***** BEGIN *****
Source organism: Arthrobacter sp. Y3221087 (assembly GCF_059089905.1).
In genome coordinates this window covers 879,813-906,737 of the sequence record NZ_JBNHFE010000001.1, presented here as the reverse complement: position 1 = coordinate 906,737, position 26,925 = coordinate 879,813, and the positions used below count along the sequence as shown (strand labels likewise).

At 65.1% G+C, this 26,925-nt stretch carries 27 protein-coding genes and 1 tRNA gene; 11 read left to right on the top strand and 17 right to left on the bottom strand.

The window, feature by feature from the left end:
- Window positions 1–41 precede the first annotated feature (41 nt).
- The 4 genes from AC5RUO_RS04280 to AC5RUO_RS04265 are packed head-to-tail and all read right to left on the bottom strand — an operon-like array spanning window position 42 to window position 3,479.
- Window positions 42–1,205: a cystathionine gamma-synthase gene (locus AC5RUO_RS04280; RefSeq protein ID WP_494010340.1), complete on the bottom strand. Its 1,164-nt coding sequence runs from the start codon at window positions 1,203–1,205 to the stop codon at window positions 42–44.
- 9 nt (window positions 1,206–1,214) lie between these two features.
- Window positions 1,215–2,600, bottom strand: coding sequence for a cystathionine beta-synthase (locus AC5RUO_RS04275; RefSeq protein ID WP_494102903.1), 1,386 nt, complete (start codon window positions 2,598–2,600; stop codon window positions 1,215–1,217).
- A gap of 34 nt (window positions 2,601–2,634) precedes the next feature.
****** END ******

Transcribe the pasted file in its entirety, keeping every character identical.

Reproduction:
Source organism: Arthrobacter sp. Y3221087 (assembly GCF_059089905.1).
In genome coordinates this window covers 879,813-906,737 of the sequence record NZ_JBNHFE010000001.1, presented here as the reverse complement: position 1 = coordinate 906,737, position 26,925 = coordinate 879,813, and the positions used below count along the sequence as shown (strand labels likewise).

At 65.1% G+C, this 26,925-nt stretch carries 27 protein-coding genes and 1 tRNA gene; 11 read left to right on the top strand and 17 right to left on the bottom strand.

The window, feature by feature from the left end:
- Window positions 1–41 precede the first annotated feature (41 nt).
- The 4 genes from AC5RUO_RS04280 to AC5RUO_RS04265 are packed head-to-tail and all read right to left on the bottom strand — an operon-like array spanning window position 42 to window position 3,479.
- Window positions 42–1,205: a cystathionine gamma-synthase gene (locus AC5RUO_RS04280; RefSeq protein ID WP_494010340.1), complete on the bottom strand. Its 1,164-nt coding sequence runs from the start codon at window positions 1,203–1,205 to the stop codon at window positions 42–44.
- 9 nt (window positions 1,206–1,214) lie between these two features.
- Window positions 1,215–2,600, bottom strand: coding sequence for a cystathionine beta-synthase (locus AC5RUO_RS04275; RefSeq protein ID WP_494102903.1), 1,386 nt, complete (start codon window positions 2,598–2,600; stop codon window positions 1,215–1,217).
- A gap of 34 nt (window positions 2,601–2,634) precedes the next feature.